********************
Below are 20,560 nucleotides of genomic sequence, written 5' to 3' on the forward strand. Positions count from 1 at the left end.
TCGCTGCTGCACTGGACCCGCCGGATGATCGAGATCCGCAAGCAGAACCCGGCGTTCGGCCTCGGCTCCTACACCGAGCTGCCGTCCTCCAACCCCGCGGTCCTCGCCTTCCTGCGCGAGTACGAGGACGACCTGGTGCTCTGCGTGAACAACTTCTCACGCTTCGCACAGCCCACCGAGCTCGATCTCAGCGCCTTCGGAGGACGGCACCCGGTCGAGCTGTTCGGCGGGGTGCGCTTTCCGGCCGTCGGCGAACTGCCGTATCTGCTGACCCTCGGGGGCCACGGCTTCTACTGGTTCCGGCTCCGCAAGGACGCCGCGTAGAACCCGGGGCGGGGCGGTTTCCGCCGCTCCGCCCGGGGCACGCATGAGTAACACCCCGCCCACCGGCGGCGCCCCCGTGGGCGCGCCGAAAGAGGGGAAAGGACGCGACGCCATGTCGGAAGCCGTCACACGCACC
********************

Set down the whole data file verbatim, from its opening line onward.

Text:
Below are 20,560 nucleotides of genomic sequence, written 5' to 3' on the forward strand. Positions count from 1 at the left end.
TCGCTGCTGCACTGGACCCGCCGGATGATCGAGATCCGCAAGCAGAACCCGGCGTTCGGCCTCGGCTCCTACACCGAGCTGCCGTCCTCCAACCCCGCGGTCCTCGCCTTCCTGCGCGAGTACGAGGACGACCTGGTGCTCTGCGTGAACAACTTCTCACGCTTCGCACAGCCCACCGAGCTCGATCTCAGCGCCTTCGGAGGACGGCACCCGGTCGAGCTGTTCGGCGGGGTGCGCTTTCCGGCCGTCGGCGAACTGCCGTATCTGCTGACCCTCGGGGGCCACGGCTTCTACTGGTTCCGGCTCCGCAAGGACGCCGCGTAGAACCCGGGGCGGGGCGGTTTCCGCCGCTCCGCCCGGGGCACGCATGAGTAACACCCCGCCCACCGGCGGCGCCCCCGTGGGCGCGCCGAAAGAGGGGAAAGGACGCGACGCCATGTCGGAAGCCGTCACACGCACC